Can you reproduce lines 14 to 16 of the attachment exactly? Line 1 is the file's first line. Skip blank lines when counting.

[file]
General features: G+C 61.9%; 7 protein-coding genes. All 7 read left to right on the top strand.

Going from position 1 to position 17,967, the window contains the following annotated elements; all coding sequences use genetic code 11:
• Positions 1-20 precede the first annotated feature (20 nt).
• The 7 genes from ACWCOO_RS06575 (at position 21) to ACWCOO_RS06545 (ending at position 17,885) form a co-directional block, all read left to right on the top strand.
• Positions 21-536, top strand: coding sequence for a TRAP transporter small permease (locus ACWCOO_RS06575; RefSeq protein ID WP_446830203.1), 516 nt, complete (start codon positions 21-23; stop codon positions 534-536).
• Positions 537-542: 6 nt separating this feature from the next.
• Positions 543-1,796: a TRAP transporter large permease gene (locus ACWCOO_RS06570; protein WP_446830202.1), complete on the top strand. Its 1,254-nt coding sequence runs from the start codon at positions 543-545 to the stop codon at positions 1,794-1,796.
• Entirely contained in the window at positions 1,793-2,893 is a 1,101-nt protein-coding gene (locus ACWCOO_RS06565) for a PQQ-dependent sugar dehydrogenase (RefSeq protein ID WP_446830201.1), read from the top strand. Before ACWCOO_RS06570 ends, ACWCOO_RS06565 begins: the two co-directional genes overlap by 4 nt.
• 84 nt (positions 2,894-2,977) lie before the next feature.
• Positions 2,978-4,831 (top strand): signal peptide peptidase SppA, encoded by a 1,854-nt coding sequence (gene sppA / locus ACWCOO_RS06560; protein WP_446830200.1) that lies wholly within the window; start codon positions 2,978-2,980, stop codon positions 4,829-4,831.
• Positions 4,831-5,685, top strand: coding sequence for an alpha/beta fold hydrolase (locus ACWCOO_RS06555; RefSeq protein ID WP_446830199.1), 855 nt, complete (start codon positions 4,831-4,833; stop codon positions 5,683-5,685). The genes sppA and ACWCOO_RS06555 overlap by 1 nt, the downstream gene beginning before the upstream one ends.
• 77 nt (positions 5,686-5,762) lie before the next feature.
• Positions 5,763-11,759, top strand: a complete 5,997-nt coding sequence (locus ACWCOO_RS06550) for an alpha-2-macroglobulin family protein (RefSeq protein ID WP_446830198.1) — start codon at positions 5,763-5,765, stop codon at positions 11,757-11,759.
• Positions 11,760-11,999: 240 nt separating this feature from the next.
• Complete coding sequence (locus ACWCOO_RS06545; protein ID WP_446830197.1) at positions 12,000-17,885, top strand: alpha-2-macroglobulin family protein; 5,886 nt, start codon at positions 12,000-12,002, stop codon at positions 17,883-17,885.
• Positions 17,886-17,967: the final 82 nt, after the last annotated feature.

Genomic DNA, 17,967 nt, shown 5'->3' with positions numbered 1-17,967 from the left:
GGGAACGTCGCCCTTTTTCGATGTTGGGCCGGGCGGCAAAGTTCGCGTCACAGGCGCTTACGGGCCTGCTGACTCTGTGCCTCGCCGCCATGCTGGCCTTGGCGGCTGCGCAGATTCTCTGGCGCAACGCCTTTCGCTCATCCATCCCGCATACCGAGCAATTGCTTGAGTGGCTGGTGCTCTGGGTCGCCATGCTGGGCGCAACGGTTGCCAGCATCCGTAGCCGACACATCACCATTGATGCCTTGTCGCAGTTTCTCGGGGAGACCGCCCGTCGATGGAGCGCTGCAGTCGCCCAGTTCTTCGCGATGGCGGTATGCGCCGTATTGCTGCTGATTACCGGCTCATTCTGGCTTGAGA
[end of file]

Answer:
• Positions 11,760-11,999: 240 nt separating this feature from the next.
• Complete coding sequence (locus ACWCOO_RS06545; protein ID WP_446830197.1) at positions 12,000-17,885, top strand: alpha-2-macroglobulin family protein; 5,886 nt, start codon at positions 12,000-12,002, stop codon at positions 17,883-17,885.
• Positions 17,886-17,967: the final 82 nt, after the last annotated feature.